Those skilled in the art should note that the present invention is not restricted to the use of a generic OPC compliant interface object in the form of DLLs. The use of a generic OPC compliant interface object may be implemented on different types of operating systems that may or may not use DLLs. Also, those skilled in the art should realize that the procedure described above is an overview of the use of the present invention and the present invention is not limited to the procedure described above.

Turning now to FIG. 4, illustrated is a block diagram of an OPC compliant data server of FIG. 3 constructed according to the principles of the present invention. The OPC compliant data server 350 comprises one or more instances of a device specific server 410, a cache memory 420 and a class factory 430. Each instance of the device specific server 410 comprises the device specific noncompliant user application 330 and the generic OPC compliant interface object 340. See FIG. 3 for a description of the use and advantages of the generic OPC compliant interface object 340. Each instance of the device specific server 410 processes client requests and communicates with the appropriate physical device.

The cache memory 420 comprises a cached storage area used by the OPC compliant data server 350. In one embodiment of the present invention, a client program requests information from the OPC compliant data server 350. The generic OPC compliant interface object 340 then retrieves the appropriate data from the device through the device specific noncompliant user application 330, returns the data to the client and stores the data in the cache memory 420. Upon subsequent requests from clients, the generic OPC compliant interface object retrieves the data from the cache memory 420. The cache memory 420 increases throughput and performance of the OPC compliant data server 350.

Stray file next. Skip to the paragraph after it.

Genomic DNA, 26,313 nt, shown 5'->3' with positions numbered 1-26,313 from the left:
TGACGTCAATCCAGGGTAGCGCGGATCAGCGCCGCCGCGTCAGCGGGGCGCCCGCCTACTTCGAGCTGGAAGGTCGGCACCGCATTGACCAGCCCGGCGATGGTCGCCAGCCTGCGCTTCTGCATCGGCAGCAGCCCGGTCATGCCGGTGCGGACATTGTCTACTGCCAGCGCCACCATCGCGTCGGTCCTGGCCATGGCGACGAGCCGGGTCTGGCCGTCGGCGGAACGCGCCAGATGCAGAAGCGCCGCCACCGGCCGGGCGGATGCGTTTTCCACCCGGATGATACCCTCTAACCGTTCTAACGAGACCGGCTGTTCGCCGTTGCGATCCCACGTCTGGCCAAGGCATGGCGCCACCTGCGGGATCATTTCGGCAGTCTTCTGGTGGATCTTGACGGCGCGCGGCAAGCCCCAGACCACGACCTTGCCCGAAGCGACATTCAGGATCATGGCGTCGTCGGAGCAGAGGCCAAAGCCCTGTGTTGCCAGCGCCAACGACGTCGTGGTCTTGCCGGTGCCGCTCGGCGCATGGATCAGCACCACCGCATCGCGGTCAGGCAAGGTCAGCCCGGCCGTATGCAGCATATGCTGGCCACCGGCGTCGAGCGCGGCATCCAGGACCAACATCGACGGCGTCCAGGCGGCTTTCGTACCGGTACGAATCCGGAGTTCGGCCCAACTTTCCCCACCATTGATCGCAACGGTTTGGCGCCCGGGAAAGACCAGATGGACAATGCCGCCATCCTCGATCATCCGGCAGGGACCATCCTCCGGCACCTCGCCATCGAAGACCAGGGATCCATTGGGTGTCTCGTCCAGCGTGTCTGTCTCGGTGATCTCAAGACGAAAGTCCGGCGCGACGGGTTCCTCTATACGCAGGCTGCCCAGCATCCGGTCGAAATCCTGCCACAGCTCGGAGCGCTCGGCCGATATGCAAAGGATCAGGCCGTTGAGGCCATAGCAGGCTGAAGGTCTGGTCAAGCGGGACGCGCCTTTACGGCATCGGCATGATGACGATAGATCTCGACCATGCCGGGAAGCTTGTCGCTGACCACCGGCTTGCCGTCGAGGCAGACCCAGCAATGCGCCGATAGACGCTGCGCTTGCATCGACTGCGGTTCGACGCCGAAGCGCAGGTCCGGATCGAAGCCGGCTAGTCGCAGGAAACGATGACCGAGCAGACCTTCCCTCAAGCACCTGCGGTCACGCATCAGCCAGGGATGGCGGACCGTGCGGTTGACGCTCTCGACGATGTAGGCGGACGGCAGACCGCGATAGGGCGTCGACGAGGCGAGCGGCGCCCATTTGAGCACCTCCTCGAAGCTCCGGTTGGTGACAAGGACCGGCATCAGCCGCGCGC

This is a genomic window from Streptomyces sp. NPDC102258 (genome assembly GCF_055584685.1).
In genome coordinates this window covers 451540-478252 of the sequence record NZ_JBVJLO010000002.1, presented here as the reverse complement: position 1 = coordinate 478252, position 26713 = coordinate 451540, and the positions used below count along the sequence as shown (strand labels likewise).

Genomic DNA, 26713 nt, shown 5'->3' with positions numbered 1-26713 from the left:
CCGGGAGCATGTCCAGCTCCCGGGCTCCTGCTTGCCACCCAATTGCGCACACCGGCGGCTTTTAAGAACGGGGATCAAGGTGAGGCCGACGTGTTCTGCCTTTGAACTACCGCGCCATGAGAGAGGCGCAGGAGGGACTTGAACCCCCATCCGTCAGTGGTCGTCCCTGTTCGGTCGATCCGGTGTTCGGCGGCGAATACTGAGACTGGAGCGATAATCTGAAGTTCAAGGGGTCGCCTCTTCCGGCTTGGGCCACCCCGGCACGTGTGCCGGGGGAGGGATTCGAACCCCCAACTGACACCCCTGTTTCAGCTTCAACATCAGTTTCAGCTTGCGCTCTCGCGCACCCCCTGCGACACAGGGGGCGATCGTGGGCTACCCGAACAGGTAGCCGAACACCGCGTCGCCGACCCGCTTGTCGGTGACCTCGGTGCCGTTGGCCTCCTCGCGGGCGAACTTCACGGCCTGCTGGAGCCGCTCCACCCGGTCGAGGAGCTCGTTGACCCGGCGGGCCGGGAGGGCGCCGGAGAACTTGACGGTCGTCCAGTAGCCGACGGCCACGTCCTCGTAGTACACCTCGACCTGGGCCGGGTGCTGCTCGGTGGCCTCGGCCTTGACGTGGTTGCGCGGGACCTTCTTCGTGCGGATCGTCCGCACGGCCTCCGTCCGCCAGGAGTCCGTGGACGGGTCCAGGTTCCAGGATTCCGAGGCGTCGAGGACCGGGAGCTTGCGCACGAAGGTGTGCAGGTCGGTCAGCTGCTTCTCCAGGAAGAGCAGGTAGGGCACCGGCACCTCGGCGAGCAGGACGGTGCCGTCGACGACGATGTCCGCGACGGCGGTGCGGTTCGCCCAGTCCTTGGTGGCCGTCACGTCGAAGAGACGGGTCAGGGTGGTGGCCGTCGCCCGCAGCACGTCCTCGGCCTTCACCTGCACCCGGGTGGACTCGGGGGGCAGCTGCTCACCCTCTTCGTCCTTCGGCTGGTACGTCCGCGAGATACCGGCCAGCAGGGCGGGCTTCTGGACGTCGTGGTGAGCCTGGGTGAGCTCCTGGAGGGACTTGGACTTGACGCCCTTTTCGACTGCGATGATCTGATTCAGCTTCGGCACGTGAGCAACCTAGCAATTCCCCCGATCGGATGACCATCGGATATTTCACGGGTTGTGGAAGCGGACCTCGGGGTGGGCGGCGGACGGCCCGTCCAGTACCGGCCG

In another embodiment of the present invention, for each client information request, the generic OPC compliant interface object 340 retrieves the appropriate data from the cache memory 420 and returns the data to the client. Upon a predetermined interval, the generic OPC compliant interface object 340 retrieves the appropriate data from the device through the device specific noncompliant user application 330 and updates the data in the cache memory 420.

The class factory 430, which is part of the server base DLL 335, creates and manages the device specific server 410 instances and performs class registration under the COM standard. The class factory also manages the other resources associated with each instance of the device specific server 410.

Those skilled in the art should note that the OPC compliant data server may contain more or less features than described above. Also, the OPC compliant data server is not limited to Class registration under the COM standard and may be implemented on different operating systems.

Although the present invention has been described in detail, those skilled in the art should understand that they can make various changes, substitutions and alterations herein without departing from the spirit and scope of the invention in its broadest form.

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Classifications
U.S. Classification719/331, 719/332
International ClassificationG06F9/46, G06F9/44
Cooperative ClassificationG05B2219/34263, G06F9/465, G06F9/543, G06F8/70
European ClassificationG06F9/54C, G06F8/70, G06F9/46M
Legal Events
DateCodeEventDescription
May 23, 2011FPAYFee payment
Year of fee payment: 8
May 17, 2007FPAYFee payment
Year of fee payment: 4
Dec 4, 1998ASAssignment
Owner name: HONEYWELL INC., MINNESOTA
Free format text: ASSIGNMENT OF ASSIGNORS INTEREST;ASSIGNORS:HAWKINSON, ELLEN B.;KAAKANI, ZIAD M.;THOMAS, CHRISTIAN R.;AND OTHERS;REEL/FRAME:009717/0312
Effective date: 19981204